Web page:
German Shepherds are often the preferred choice as police dogs because they are so efficient.
Why Are German Shepherds Used More Than Other Dogs?
Police dogs are trained to perform many different duties. Because the German Shepherd is a natural herding dog and has historically been active in many safety and security areas, it has become a popular breed for policing.
This breed is seen patrolling city streets, keeping airport terminals safe, and is seen in subways.
They often work behind the scenes performing valuable duties, and their handlers rely on their support.
German Shepherds are valued for their relatively easy-going temperaments. They are intelligent animals that enjoy the structure of training.
This training gives the handler and the dog confidence in each other’s abilities. Great trust and bonds quickly develop between the two.
The use of this breed during the World Wars showed people that they enjoy training.
Their use as working dogs in extremely stressful environments also demonstrated that they could stay calm under pressure.
German Shepherds are sociable, brave, and extremely loyal animals. They are also strong, agile, and fast. They were originally bred for herding and retain this characteristic.
They are also valued because they are vigilant and eager to serve. Above all, they respond well to training and commands from their handlers.
All these characteristics have been bred into the German Shepherd for a century, which is why they are often selected to work as police dogs.
The German Shepherd breed has received more Awards for Canine Excellence (ACE) than any other breed.
Between 100 years of breeding and multiple awards, the German Shepherd repeatedly proves why it is one of the best all-around police and working dogs.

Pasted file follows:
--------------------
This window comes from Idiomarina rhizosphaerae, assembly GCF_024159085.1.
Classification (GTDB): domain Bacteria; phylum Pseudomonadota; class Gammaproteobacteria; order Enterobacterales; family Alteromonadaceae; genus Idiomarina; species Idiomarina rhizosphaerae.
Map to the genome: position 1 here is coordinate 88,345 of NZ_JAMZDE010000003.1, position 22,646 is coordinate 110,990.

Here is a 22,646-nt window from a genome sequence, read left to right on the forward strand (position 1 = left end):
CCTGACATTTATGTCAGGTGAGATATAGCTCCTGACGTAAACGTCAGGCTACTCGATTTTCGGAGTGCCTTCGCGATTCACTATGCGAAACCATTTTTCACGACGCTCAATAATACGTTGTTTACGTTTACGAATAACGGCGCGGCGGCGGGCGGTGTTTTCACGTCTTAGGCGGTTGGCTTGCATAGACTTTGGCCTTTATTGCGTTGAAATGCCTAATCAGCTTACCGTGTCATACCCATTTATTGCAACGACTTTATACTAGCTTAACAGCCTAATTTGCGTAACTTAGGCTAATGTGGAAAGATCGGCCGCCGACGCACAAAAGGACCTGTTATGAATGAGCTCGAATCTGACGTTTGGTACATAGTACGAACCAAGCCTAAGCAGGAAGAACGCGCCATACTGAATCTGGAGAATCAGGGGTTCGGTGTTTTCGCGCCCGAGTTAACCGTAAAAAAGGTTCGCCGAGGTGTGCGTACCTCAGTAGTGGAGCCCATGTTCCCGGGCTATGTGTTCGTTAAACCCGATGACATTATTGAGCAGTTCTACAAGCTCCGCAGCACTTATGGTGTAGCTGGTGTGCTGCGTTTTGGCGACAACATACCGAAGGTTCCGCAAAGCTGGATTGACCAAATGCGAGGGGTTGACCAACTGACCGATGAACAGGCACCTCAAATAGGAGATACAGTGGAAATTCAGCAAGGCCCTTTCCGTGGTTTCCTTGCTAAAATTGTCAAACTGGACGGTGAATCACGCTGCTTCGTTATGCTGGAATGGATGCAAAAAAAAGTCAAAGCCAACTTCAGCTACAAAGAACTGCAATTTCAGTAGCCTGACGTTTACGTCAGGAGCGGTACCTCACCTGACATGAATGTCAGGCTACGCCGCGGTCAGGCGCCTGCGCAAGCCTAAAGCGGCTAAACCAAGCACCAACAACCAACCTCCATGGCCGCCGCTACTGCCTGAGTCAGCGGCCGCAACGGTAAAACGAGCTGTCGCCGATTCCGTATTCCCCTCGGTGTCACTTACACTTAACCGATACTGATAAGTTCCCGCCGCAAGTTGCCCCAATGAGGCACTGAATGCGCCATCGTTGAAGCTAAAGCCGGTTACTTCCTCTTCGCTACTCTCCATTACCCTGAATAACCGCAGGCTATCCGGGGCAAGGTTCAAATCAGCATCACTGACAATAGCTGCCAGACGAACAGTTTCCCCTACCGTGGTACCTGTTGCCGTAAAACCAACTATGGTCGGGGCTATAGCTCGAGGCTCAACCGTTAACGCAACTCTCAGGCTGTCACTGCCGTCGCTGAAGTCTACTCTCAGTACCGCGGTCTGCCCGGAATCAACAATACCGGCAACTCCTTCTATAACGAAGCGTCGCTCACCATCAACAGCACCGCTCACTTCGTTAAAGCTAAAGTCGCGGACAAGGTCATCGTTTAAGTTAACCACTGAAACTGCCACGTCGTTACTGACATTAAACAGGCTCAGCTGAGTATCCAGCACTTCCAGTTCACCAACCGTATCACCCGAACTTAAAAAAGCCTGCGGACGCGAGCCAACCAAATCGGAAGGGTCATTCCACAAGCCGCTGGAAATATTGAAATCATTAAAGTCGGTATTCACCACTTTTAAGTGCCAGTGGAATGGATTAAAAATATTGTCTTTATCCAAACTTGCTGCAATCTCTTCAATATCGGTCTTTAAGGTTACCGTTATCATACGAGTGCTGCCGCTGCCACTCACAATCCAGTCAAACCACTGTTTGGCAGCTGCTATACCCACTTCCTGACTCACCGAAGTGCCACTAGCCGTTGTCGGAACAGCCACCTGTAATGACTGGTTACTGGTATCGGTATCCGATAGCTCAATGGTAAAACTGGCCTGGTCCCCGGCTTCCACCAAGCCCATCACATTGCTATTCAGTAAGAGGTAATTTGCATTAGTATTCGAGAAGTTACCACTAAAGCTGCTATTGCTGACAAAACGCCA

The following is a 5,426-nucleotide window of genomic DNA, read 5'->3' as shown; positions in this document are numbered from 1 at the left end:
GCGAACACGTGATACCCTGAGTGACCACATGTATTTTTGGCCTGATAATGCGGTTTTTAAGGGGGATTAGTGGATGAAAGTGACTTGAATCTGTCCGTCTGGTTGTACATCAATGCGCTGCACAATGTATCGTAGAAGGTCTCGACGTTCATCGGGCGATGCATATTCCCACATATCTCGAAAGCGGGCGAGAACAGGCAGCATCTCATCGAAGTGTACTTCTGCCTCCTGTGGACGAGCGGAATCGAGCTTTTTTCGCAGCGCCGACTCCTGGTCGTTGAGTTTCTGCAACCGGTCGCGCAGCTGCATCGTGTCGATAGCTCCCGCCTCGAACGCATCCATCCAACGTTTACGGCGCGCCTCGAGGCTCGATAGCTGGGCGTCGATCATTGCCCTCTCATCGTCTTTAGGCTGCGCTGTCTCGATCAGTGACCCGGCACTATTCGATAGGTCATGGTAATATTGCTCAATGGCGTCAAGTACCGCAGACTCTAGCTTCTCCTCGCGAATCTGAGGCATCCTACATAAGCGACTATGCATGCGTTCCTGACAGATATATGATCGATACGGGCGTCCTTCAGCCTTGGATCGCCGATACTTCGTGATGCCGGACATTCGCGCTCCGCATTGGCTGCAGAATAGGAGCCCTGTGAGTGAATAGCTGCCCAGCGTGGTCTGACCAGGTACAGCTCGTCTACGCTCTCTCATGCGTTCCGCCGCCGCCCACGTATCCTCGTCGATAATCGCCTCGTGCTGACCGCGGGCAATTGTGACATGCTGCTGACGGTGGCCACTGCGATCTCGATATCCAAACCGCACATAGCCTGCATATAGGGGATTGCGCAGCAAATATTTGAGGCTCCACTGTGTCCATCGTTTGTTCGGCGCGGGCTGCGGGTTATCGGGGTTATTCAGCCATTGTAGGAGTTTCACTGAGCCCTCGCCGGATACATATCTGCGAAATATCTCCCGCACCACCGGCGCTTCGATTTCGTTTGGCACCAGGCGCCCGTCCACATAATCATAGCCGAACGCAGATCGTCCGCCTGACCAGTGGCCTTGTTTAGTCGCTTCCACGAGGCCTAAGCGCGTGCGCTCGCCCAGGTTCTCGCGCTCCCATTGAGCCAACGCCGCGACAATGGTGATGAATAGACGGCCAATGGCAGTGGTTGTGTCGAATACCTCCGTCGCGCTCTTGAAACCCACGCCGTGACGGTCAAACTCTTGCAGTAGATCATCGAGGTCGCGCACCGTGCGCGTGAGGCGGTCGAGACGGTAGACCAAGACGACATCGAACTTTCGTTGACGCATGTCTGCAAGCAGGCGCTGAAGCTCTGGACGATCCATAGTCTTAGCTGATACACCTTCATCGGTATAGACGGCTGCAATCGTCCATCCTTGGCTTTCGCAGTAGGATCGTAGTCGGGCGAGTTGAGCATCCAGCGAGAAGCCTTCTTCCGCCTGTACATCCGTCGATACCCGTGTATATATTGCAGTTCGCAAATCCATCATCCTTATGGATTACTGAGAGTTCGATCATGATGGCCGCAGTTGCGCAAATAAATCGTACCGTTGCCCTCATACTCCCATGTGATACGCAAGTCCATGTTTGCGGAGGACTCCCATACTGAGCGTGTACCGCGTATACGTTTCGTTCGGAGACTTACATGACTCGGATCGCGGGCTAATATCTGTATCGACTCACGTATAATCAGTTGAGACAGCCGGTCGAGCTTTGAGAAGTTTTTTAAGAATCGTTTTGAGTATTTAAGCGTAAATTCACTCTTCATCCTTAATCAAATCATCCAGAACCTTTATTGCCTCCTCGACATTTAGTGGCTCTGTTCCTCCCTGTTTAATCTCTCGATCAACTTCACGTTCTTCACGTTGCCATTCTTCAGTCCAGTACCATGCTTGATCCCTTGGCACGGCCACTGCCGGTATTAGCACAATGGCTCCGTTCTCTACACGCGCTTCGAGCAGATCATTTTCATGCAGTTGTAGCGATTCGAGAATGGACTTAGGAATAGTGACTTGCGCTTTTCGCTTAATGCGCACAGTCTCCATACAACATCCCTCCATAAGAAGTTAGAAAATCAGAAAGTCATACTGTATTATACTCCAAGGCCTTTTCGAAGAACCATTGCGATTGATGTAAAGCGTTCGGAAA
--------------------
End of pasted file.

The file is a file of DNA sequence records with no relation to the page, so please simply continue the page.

What Happens To Police Dogs After They Retire?
After proving why the police use German Shepherds so often, you might like to know what happens when these dogs retire.
German Shepherds usually enter public service once they are old enough to cope with training.
They are carefully selected to do training after a year to 15 months and stay in active service for about a decade.
How long they remain in service depends on their health and whether they have had any injuries while on duty.
Police dogs live in kennels where they sleep and eat. Handlers will often collect them before shifts or on their days off to spend time at their homes. When departments allow, dogs can go on vacations with their handlers.
After retiring from the police service, the German Shepherd will become a pet and often lives with his handler. Because of the strong bonds that these two have developed, they find it difficult to live separate lives.
Obviously, personal circumstances may influence this happy arrangement, and some dogs may be given up for adoption to new dog owners.
Whichever the case, working German Shepherds ideally get to live out their lives in peace and comfort.
A Comprehensive History Of Why Police Use German Shepherds
Why do police use German Shepherds in the force? This and other dog breeds are born with certain characteristics that help the police protect and serve.
Whether it is catching a criminal on the run, tracking the scent of an escapee, or sniffing out drugs and bombs–German Shepherds make police work easier.
German Shepherds are often a first choice for the K9 unit or canine corps because they are easy to train.
Once they have done their civic duty, they get to retire and spend their days relaxing, which is exactly how it should be.